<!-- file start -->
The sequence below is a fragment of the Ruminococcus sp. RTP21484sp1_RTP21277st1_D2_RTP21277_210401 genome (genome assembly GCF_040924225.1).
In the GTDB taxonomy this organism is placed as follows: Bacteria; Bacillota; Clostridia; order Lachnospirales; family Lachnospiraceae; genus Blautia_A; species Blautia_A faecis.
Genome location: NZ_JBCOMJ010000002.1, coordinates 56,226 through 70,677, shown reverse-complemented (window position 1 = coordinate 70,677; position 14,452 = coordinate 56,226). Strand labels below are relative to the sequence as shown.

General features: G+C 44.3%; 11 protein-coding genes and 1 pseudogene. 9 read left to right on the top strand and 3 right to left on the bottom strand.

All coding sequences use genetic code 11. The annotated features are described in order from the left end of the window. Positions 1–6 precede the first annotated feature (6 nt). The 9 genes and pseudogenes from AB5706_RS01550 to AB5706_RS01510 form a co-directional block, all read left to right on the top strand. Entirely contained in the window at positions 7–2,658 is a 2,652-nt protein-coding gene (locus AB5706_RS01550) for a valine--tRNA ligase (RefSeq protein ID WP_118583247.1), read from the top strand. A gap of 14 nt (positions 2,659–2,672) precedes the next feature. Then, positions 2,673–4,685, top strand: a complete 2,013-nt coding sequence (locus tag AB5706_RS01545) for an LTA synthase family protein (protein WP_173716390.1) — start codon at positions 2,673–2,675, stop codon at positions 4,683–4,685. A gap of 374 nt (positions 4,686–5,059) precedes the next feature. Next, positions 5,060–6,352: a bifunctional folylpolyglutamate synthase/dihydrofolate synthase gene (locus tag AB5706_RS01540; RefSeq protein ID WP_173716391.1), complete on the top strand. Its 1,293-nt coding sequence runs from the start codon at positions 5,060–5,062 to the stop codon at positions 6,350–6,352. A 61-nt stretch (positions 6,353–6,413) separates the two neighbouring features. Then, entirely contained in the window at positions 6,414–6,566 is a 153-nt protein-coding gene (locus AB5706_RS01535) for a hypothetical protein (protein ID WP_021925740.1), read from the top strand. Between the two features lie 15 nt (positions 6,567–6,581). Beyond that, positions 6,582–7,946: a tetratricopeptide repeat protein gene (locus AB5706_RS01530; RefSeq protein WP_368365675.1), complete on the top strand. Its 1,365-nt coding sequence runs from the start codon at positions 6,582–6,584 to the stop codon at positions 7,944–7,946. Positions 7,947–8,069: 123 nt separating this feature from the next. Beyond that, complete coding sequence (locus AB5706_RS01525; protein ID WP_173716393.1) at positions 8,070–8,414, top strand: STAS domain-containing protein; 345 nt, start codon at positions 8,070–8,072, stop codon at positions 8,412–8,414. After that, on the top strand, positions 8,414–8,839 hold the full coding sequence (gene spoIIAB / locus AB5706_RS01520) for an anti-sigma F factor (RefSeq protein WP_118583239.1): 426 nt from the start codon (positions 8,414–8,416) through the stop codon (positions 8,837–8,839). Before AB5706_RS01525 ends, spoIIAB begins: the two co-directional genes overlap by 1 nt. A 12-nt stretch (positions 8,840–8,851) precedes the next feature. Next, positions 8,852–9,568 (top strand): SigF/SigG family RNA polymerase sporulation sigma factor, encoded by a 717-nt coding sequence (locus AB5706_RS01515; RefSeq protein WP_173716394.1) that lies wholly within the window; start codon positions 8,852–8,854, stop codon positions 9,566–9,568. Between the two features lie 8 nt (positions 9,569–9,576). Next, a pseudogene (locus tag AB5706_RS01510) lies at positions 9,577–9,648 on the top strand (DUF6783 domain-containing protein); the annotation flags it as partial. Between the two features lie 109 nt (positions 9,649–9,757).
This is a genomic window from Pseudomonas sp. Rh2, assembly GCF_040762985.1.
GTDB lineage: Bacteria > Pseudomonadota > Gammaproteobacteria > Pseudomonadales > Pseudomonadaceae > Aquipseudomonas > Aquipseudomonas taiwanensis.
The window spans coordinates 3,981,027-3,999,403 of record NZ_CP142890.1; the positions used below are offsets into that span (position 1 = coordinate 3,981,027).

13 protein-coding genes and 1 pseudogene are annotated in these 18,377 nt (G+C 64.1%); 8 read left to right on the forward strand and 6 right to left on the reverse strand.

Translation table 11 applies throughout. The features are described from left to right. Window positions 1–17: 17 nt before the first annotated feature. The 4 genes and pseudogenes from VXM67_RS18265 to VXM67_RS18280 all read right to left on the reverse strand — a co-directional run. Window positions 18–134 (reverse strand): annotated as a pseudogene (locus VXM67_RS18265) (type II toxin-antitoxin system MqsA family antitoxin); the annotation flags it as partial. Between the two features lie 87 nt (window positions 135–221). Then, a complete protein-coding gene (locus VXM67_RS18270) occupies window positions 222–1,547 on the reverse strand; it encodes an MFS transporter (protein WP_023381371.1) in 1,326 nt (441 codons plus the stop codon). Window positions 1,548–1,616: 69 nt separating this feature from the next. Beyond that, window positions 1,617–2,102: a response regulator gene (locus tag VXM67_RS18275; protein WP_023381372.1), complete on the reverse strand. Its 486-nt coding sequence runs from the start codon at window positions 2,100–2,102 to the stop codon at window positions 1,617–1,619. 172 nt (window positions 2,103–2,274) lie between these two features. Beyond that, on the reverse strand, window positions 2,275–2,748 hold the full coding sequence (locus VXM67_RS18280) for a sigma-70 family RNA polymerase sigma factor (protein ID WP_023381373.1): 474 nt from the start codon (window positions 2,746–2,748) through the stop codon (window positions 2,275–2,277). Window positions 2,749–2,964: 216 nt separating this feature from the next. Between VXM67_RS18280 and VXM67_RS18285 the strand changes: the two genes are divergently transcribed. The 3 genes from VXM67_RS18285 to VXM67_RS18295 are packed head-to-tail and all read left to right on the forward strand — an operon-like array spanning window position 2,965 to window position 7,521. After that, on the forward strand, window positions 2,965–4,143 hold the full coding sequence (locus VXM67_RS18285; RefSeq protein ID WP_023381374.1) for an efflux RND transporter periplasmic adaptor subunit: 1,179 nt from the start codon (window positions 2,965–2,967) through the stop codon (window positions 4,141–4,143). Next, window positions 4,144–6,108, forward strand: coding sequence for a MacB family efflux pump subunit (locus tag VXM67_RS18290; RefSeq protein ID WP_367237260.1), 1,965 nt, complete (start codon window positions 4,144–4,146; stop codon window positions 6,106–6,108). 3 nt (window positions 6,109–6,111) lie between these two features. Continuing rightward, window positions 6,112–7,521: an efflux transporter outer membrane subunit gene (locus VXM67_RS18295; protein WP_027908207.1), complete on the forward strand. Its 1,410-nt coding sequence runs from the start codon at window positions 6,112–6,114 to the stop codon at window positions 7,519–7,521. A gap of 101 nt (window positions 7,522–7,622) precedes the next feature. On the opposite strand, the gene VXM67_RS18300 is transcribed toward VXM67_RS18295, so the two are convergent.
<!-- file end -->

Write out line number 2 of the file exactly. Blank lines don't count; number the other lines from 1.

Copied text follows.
In the GTDB taxonomy this organism is placed as follows: Bacteria; Bacillota; Clostridia; order Lachnospirales; family Lachnospiraceae; genus Blautia_A; species Blautia_A faecis.